Belgium-based aftermarket parts manufacturer, Aisin Aftermarket Europe, has strengthened its portfolio at this year’s Automechanika Online with new product launches and developments.
First up is news of a whole host of new references available for even more European cars.
“We’re seeing increasing demand for certain marques and models, as familiar names reach the five years and older mark, the need for replacement parts starts creeping in, so we’re extending our portfolio to serve more of this need. The full list will be available soon,” says Tanguy Brohée, expert marketing coordinator at Aisin.
Aisin says it is increasing the “reach and findability” of its brake parts and products, bringing them all under a single Aisin-owned brand, ADVICS.
Advanced Intelligent Chassis Systems (ADVIC) products were already widely available in Europe, as well as Japan and North America.
The new ADVIC line of brake pads is available immediately through the usual sales channels and distribution network.
“Another Aisin-owned brand will now also be available through our European aftermarket sales channel,” says Brohée, “with the streamlining of ART Pistons into our supply network, effective immediately.”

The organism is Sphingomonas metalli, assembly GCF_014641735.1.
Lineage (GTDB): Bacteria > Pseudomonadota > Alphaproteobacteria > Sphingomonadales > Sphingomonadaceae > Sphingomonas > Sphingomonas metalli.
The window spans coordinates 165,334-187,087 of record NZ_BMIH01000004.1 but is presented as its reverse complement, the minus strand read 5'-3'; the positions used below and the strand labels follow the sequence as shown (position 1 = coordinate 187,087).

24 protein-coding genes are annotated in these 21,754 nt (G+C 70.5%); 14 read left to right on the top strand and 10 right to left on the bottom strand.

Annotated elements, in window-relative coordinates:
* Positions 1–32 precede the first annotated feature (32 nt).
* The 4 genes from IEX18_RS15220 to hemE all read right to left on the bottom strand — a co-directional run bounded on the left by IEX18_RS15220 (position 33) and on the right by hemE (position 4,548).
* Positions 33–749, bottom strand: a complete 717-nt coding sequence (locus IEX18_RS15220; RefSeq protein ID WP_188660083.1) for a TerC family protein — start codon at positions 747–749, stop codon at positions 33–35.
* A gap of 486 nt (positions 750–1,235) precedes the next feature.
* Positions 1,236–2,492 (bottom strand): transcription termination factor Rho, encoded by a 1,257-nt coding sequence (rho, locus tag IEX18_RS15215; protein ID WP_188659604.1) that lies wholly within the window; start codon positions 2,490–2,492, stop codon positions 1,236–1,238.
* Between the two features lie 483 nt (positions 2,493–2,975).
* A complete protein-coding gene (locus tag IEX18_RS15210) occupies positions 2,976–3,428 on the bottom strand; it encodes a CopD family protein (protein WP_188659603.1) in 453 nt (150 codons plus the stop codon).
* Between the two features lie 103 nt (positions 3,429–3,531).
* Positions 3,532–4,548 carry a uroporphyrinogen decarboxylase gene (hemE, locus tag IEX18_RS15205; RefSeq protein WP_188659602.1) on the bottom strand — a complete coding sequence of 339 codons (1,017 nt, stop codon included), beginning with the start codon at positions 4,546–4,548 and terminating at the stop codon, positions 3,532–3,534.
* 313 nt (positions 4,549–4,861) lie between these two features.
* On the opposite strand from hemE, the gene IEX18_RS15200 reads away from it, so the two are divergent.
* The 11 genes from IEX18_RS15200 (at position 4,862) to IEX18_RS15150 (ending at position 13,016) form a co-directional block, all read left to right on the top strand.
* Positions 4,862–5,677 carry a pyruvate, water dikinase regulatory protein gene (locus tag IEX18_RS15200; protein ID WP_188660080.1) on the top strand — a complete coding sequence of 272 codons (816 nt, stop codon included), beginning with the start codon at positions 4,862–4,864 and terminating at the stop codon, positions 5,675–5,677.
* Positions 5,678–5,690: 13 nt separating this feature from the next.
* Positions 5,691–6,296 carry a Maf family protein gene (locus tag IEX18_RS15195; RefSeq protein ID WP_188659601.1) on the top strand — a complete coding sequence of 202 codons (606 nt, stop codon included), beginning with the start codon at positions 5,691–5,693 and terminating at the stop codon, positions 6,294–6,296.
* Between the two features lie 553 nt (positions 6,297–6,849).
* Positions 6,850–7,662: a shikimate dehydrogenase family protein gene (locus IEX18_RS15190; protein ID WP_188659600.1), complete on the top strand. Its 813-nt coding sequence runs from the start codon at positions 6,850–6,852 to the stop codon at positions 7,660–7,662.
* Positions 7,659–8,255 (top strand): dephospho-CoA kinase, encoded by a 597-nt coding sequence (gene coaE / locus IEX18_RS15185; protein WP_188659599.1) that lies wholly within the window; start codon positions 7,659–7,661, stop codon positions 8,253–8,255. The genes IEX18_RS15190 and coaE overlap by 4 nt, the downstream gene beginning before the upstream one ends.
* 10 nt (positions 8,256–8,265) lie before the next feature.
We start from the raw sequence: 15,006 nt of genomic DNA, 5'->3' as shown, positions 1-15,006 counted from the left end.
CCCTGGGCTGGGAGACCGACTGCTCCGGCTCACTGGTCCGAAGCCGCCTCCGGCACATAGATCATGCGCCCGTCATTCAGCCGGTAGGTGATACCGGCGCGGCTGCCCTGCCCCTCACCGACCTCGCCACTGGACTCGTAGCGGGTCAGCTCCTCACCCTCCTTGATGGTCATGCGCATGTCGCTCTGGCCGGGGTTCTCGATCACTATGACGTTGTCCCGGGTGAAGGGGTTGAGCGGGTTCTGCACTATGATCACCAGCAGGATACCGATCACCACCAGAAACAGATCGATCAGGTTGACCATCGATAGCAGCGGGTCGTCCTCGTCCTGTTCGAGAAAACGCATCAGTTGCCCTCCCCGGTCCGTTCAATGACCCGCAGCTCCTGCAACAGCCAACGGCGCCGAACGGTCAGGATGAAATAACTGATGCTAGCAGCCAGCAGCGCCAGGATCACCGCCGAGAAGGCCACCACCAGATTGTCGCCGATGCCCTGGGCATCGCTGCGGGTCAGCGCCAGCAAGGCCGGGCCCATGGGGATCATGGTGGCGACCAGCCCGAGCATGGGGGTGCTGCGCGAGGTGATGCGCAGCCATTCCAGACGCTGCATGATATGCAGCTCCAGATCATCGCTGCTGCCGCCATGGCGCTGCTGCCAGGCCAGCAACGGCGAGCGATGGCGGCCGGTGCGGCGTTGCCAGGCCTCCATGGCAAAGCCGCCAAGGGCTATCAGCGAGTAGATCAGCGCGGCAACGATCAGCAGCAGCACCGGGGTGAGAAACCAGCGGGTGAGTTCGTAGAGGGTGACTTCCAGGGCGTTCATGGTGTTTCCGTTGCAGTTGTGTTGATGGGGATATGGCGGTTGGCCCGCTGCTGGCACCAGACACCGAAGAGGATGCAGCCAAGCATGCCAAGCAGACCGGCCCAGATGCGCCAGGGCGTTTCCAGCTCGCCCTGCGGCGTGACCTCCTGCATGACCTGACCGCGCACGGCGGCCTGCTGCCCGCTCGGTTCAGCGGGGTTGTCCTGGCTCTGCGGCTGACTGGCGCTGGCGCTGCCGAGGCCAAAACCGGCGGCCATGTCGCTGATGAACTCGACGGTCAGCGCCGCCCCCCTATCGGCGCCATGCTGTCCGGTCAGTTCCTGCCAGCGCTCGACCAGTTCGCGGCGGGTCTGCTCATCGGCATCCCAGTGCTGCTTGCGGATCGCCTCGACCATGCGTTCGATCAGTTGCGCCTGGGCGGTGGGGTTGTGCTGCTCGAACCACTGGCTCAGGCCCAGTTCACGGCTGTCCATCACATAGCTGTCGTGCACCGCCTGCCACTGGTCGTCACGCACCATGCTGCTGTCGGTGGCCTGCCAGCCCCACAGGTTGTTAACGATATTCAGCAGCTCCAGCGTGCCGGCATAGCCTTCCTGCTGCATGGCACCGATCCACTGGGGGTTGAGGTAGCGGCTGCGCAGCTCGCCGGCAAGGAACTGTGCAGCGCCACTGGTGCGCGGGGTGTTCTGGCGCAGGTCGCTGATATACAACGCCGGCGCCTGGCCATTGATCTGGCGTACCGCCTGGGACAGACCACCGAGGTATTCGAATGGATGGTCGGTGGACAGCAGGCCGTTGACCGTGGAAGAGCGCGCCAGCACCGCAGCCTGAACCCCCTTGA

With the addition of ART Pistons (from Art Metal Manufacturing) into the Aisin Aftermarket Europe portfolio, distributors can now offer leading pistons to their customers.
“This is a complete range that offers improved comfort and safety, high mileage and output power, developed from high strength materials from relentless R&D,” Brohée explains.
Meanwhile, a new Aisin partnership with Stellantis offers a new lease of life on damaged automatic transmissions. Using the Aisin service network, customers can have their garage send automatic transmissions for repair and expect the repaired piece back within (usually) a week, according to Aisin Aftermarket Europe.
“We are talking with the garage networks to help them bring their customers’ cars back onto the roads as smoothly and quickly as possible,” Brohée says.
Aisin Aftermarket Europe has also launched a new electronic ride height sensor for use in air suspension units and with automatic headlight levelling systems.
The sensor, according to Brohée, “makes a ride more comfortable with real-time adjustment to changes in load or occupancy, installed by each wheel arch to ensure ride height on all sides of the vehicle is measured and balanced.”
The sensor can also be used in its single form in vehicles with self-adjusting headlights, says Tanguy. “When a load is put in or taken from the trunk, or the car is accelerating or braking, vehicle height can change, so the sensor can detect this and alert the ECU.”